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Modified Telerobotic Joystick to Treat Patients Recovering From Stroke

Patients that have suffered a stroke could receive critical early treatment in the crucial window shortly after experiencing an attack. This is thanks to a joystick-based system developed by MIT researchers that would give surgeons remote access to patients.

Modified Telerobotic Joystick to Treat Patients Recovering From Stroke.
Image Credit: Chu, J., (2022) Joystick-operated robot could help surgeons treat stroke remotely. [online] MIT News | Massachusetts Institute of Technology. Available at:

The joystick controls a modified telerobotic arm that would help treat those that have had a stroke or an aneurysm and potentially offer a better chance of performing life-saving procedures and preserving brain function.

The telerobotic system is controlled through a series of magnets and can offer remote access to endovascular interventions – an emergency surgery that is used to treat blood clot-induced strokes.

Typically, endovascular interventions require the presence of a surgeon to guide a wire towards the blood clot to extract it physically or deliver drugs capable of reducing the size of the clot. However, this procedure can be limited by accessibility as leading neurovascular surgeons are usually based at larger medical facilities in major cities.

Therefore, patients in rural or remote areas may be difficult to reach during the so-called “golden hour,” which is when intervention is crucial.

The Golden Hour

It is critical that those who have suffered a stroke or aneurysm receive urgent medical attention in the golden hour window to minimize the damage the episode may cause to the brain. The joystick-controlled robotic system could offer a lifeline to those living in hard-to-reach locations, granting them access to the best neurovascular surgeons.

The MIT team believes that its telerobotic system could be set up at smaller clinics and hospitals for remote guidance by highly-trained surgeons at major medical institutions. The research was published in full in the journal Science Robotics.

The system incorporates an articulate clinical robotic arm with magnets fastened to its “wrist.” This system allows the robot to be maneuvered using a joystick and camera feed on a live display as the surgeon guides the magnet’s orientation using the joystick to manipulate the arm and direct a thin, soft magnetic wire through the patient’s network of arteries and blood vessels.

Intuitive Robotics

Researchers were able to demonstrate their method in a transparent model known as a  “phantom” which replicates the intricate network of arteries and vessels in the brain. What was remarkable about this system is that just an hour’s worth of training gave the surgeons the experience to guide the wire using the joystick and robotic arm. This demonstrates that the system is easy-to-use and intuitive.

We imagine, instead of transporting a patient from a rural area to a large city, they could go to a local hospital where nurses could set up this system. A neurosurgeon at a major medical center could watch live imaging of the patient and use the robot to operate in that golden hour. That’s our future dream.

Xuanhe Zhao, Professor of Mechanical Engineering and Civil and Environmental Engineering, MIT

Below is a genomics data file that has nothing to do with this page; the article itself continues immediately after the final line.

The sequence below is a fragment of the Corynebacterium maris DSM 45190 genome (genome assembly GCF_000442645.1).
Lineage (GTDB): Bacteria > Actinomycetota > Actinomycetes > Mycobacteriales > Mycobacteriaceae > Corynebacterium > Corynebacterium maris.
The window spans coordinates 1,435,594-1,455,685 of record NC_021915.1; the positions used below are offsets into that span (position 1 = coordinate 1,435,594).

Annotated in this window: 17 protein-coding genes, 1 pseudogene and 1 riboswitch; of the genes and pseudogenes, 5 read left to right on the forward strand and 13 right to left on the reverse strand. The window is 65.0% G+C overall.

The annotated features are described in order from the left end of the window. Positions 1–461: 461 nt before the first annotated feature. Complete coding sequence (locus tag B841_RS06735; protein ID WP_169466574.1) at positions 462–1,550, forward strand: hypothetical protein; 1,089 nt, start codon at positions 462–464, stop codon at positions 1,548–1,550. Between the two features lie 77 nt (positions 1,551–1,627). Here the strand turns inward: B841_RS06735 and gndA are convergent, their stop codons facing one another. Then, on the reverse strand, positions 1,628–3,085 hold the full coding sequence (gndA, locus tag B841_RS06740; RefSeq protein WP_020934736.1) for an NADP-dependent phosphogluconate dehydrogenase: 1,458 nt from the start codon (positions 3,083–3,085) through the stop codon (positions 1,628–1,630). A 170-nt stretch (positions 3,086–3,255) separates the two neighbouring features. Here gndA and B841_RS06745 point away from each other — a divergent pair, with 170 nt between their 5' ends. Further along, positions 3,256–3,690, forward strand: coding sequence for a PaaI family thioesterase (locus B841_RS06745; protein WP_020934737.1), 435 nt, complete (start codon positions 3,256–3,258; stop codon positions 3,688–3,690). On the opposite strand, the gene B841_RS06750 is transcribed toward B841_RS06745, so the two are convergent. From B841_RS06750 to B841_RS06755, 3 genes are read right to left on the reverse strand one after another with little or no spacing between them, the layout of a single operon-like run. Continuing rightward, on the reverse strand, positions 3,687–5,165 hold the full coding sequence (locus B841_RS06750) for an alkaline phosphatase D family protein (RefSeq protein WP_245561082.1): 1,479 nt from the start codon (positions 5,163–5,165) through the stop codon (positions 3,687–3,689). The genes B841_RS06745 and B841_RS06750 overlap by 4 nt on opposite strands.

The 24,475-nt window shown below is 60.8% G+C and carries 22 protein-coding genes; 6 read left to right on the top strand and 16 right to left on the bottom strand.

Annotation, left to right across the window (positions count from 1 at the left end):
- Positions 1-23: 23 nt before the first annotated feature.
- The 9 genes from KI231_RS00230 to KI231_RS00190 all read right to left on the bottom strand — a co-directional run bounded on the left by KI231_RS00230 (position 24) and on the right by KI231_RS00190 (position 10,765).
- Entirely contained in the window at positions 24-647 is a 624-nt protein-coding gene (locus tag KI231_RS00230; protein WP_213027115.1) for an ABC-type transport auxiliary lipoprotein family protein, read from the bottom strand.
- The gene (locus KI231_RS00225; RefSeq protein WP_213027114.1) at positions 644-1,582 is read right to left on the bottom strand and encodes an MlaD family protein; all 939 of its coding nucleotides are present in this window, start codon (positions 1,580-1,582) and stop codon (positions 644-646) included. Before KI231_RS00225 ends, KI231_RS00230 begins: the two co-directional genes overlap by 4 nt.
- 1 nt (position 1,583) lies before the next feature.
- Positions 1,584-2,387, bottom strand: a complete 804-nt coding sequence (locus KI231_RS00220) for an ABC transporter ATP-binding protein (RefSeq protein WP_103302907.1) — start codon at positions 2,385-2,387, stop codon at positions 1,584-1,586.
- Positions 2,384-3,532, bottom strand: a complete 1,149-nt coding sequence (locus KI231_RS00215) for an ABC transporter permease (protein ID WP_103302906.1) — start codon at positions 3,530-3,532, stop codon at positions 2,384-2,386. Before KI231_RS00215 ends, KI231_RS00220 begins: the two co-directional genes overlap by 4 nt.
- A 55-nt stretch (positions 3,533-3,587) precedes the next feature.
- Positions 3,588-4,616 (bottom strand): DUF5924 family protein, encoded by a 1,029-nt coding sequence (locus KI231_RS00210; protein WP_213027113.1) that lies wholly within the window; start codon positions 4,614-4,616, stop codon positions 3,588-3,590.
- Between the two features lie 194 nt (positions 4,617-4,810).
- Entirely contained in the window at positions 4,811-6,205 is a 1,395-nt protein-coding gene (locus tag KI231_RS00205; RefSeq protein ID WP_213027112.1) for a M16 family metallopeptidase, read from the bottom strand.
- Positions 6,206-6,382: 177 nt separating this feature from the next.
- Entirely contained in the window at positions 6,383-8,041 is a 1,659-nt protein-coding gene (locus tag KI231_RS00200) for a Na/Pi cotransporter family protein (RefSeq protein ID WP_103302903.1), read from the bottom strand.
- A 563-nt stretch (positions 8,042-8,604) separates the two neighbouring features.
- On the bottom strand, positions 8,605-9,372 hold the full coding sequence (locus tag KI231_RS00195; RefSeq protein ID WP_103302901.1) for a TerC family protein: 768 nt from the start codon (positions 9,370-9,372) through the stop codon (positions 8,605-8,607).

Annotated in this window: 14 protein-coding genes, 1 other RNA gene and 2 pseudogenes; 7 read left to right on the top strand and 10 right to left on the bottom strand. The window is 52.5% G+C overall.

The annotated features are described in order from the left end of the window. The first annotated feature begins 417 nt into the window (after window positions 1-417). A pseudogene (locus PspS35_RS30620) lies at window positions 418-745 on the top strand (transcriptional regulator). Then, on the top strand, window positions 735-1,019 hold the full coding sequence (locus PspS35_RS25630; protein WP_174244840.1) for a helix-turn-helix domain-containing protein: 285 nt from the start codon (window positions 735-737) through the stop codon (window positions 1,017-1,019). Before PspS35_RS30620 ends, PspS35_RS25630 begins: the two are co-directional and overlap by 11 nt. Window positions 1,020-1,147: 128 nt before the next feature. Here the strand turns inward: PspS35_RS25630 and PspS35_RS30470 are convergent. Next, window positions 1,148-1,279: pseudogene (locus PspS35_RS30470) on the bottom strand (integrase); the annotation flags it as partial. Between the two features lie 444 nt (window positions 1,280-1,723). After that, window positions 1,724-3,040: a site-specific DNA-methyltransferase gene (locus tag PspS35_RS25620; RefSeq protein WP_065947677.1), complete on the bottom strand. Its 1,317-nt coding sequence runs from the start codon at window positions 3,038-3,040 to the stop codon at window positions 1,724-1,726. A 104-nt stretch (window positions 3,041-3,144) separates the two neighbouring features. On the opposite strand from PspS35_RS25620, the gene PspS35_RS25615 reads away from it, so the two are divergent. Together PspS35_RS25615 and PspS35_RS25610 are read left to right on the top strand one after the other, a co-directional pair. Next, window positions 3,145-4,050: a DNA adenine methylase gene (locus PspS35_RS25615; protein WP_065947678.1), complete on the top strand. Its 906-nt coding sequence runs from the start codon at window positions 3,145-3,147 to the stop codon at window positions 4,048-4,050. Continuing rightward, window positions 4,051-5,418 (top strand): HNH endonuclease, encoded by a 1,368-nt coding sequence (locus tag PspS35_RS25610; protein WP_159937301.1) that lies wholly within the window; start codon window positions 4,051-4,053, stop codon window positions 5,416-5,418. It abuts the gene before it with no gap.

Intuitive robotic systems are being carefully evaluated as viable technologies to assist surgeons in various situations, including endovascular surgery.

Driven by a motor, the telerobotic arm is able to move forwards, backward, twist, and turn while being piloted by the joystick.

But having a robot twist with the same level of sophistication [as a surgeon] is challenging … Our system is based on a fundamentally different mechanism.

Yoonho Kim, Lead Author, MIT

This latest system builds on previous work that the researchers conducted in 2019, in which when they used a magnetic system to direct a thread through a scale silicone model of the human brain’s blood vessels.

Kim and his team have since upgraded the system by attaching the magnet to the end of a medical-grade telerobotic arm, which can even be manipulated using the joystick knob on a mouse.

When the joystick is tilted, the magnet can tilt in a way in which the magnetic wire is able to follow. The buttons on the mouse are then used to control a series of linear motorized drives, which move forwards and backward, thus guiding the wire to where it needs to be.

The primary purpose of the magnetic guidewire is to get to the target location quickly and safely, so that standard devices like microcatheters can be used to deliver therapeutics … Our system is like a pathfinder.

Yoonho Kim, Lead Author, MIT

One of the exciting possibilities about this technology is that it offers life-saving support to patients in hard-to-reach locations while enhancing the reach of the global health system.

Stroke is one of the main causes of death and long-term, even permanent, disability. Therefore, the MIT team hopes that their robotic system can grant access to those that require urgent “golden hour” treatment.

References and Further Reading

Kim, Y., et al., (2022) Abstract TMP61: Telerobotic Neurovascular Interventions With Magnetic Manipulation. Stroke, [online] 53(Suppl_1). Available at:

Chu, J., (2022) Joystick-operated robot could help surgeons treat stroke remotely. [online] MIT News | Massachusetts Institute of Technology. Available at:

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David J. Cross

Written by

David J. Cross

David is an academic researcher and interdisciplinary artist. David's current research explores how science and technology, particularly the internet and artificial intelligence, can be put into practice to influence a new shift towards utopianism and the reemergent theory of the commons.


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